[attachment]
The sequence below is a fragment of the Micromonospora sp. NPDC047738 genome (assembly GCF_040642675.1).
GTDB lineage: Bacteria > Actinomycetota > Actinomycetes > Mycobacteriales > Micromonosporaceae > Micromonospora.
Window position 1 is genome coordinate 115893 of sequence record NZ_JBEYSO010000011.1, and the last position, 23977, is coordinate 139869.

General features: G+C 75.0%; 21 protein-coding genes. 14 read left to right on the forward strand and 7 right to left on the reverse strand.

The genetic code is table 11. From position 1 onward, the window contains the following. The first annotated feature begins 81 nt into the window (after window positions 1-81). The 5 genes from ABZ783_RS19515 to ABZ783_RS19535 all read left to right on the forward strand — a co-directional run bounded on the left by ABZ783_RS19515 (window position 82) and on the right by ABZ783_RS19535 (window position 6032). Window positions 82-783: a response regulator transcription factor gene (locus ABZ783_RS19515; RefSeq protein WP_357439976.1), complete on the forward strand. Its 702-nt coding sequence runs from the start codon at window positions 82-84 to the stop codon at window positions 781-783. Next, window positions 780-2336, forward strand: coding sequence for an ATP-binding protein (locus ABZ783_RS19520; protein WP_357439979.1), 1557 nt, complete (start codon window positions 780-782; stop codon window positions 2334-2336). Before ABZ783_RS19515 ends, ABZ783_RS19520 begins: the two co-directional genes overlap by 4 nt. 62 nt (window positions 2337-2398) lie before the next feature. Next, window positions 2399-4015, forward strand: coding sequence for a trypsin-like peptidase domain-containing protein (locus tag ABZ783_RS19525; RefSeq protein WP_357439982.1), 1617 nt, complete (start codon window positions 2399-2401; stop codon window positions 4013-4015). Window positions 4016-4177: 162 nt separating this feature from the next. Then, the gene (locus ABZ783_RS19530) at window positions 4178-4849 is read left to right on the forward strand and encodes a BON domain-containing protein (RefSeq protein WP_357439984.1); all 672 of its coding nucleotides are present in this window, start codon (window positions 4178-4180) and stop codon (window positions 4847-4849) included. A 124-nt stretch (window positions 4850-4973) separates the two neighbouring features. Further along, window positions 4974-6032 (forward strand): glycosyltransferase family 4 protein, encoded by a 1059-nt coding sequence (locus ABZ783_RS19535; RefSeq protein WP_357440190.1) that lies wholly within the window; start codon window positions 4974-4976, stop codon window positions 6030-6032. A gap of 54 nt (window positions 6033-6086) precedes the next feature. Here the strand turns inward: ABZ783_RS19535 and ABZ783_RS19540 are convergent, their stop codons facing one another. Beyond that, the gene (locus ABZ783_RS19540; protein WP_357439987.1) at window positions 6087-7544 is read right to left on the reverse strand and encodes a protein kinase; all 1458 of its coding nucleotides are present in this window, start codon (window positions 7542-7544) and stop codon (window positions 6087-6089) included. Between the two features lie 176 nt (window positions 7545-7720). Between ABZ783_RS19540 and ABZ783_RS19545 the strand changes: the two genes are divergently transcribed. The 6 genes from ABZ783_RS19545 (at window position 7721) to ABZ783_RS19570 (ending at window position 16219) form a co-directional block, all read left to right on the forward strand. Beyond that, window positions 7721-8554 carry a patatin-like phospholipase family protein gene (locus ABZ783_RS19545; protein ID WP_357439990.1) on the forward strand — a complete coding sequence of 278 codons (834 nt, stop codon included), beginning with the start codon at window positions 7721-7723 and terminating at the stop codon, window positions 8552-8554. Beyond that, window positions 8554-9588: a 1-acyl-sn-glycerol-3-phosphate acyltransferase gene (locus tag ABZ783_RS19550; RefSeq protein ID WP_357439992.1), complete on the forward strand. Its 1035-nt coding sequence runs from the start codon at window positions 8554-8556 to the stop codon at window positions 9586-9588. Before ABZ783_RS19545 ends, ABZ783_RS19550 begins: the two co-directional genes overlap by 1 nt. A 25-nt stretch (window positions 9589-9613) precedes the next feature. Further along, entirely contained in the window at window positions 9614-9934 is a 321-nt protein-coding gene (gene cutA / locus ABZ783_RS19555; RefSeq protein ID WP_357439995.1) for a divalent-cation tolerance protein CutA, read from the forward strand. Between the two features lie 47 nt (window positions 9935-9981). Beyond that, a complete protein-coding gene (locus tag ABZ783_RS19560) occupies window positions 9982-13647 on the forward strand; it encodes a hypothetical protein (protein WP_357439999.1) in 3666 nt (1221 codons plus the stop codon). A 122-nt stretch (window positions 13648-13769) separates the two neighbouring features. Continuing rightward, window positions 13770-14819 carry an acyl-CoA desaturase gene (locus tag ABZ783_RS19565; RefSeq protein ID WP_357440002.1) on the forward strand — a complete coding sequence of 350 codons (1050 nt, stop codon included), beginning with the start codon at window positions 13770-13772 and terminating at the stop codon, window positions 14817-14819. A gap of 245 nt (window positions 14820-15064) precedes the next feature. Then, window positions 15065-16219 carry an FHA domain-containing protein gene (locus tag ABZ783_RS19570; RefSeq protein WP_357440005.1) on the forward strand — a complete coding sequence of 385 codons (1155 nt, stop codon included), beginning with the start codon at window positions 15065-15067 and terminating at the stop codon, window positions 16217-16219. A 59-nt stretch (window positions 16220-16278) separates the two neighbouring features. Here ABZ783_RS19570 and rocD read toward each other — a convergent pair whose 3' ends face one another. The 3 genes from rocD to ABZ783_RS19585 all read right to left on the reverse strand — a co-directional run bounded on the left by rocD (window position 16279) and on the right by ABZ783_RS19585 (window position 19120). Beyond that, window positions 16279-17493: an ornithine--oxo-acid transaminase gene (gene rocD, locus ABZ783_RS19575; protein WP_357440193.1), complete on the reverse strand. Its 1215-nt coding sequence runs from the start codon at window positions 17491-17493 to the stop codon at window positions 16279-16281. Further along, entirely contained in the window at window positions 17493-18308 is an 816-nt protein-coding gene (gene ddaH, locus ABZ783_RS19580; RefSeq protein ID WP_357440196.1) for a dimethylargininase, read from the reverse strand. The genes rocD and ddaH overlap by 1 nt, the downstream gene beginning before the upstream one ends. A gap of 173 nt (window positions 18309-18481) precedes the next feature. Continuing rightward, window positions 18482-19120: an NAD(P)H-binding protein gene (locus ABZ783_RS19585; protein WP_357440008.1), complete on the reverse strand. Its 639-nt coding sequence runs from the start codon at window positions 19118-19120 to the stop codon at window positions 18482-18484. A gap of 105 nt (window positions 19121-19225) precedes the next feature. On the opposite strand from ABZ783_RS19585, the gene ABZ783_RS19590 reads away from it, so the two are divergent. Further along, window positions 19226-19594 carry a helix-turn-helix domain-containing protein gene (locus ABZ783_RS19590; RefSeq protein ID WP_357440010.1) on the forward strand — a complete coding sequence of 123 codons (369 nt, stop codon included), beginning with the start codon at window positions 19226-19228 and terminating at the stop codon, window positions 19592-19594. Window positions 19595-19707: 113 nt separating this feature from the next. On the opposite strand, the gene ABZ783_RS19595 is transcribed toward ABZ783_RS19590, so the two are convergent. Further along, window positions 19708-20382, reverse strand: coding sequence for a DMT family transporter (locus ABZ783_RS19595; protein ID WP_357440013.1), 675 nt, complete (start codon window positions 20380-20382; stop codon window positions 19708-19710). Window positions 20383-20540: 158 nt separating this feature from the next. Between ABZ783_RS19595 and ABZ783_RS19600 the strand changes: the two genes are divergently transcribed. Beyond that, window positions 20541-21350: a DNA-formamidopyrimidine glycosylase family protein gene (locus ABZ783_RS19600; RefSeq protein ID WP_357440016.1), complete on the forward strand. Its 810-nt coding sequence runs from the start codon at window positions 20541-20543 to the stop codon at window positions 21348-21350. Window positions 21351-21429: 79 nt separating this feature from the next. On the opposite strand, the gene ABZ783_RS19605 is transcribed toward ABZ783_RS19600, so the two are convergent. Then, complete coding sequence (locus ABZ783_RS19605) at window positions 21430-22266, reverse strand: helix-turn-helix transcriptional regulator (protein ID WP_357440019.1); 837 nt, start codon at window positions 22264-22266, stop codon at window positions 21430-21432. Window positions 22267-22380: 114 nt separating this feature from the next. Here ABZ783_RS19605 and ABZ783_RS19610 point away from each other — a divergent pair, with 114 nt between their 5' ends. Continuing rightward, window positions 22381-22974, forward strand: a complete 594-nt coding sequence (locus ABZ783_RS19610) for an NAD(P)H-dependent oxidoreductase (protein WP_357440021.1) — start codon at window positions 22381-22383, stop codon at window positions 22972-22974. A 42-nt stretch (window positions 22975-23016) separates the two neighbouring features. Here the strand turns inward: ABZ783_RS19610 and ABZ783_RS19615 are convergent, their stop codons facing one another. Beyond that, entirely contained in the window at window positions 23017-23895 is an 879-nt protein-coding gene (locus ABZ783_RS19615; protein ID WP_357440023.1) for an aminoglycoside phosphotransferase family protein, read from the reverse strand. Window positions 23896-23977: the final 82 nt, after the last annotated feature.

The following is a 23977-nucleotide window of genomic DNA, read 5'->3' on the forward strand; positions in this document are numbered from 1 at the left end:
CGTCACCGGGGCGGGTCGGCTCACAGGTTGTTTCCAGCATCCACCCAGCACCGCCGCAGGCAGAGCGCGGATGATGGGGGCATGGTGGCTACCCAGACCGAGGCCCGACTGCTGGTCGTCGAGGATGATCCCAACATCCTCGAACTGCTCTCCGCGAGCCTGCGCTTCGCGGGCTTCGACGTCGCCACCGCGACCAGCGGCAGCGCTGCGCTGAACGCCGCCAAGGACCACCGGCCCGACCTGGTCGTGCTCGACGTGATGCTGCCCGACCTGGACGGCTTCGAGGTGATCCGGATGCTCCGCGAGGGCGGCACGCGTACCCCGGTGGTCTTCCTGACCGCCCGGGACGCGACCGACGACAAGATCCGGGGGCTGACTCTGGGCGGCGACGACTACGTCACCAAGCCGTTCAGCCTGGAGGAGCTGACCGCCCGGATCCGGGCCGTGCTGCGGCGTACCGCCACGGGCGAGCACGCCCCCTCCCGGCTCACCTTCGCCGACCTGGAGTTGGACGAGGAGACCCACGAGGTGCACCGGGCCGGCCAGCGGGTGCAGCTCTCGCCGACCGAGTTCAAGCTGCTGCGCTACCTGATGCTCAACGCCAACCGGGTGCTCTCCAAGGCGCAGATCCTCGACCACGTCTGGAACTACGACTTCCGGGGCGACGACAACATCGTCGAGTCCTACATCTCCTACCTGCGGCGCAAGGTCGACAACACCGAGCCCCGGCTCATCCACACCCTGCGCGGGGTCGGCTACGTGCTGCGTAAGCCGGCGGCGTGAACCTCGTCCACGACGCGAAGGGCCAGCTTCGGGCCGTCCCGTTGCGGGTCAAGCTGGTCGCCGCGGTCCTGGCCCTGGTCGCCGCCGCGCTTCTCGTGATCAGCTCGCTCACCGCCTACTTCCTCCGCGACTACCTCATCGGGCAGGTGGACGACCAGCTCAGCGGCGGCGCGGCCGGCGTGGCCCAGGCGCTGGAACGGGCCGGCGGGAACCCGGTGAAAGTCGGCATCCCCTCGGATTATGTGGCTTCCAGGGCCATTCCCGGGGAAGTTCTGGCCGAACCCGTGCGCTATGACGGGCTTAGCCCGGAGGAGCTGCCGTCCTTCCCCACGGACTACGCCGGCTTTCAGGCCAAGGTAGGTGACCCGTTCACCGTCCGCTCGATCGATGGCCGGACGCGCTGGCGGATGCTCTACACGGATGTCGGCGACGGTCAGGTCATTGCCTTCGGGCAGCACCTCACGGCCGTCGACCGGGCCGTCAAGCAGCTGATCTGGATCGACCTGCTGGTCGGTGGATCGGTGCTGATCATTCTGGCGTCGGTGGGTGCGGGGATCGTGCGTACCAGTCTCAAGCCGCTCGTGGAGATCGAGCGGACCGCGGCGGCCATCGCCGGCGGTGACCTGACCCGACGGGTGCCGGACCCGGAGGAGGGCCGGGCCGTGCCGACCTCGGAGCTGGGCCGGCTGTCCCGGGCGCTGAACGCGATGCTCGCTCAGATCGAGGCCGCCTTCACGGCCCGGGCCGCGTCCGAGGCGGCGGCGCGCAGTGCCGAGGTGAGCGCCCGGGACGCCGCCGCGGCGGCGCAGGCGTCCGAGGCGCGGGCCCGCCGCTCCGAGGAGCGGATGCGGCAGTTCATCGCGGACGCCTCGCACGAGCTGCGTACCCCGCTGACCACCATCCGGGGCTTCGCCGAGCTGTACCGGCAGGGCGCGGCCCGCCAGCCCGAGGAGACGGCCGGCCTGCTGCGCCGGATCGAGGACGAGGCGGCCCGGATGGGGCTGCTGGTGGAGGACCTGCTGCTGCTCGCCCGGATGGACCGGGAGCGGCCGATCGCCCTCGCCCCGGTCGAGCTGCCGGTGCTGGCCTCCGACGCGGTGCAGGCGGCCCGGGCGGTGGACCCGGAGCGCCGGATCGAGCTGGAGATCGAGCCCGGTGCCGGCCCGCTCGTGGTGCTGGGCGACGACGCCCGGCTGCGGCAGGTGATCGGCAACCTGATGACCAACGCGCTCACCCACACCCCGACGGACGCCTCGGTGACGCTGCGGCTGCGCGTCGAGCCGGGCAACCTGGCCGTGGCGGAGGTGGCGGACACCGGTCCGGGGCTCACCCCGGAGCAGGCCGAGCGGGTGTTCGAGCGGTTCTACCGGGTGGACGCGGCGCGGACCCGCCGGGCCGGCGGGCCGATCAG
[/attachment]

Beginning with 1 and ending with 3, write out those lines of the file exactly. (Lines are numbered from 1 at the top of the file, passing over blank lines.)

The sequence below is a fragment of the Micromonospora sp. NPDC047738 genome (assembly GCF_040642675.1).
GTDB lineage: Bacteria > Actinomycetota > Actinomycetes > Mycobacteriales > Micromonosporaceae > Micromonospora.
Window position 1 is genome coordinate 115893 of sequence record NZ_JBEYSO010000011.1, and the last position, 23977, is coordinate 139869.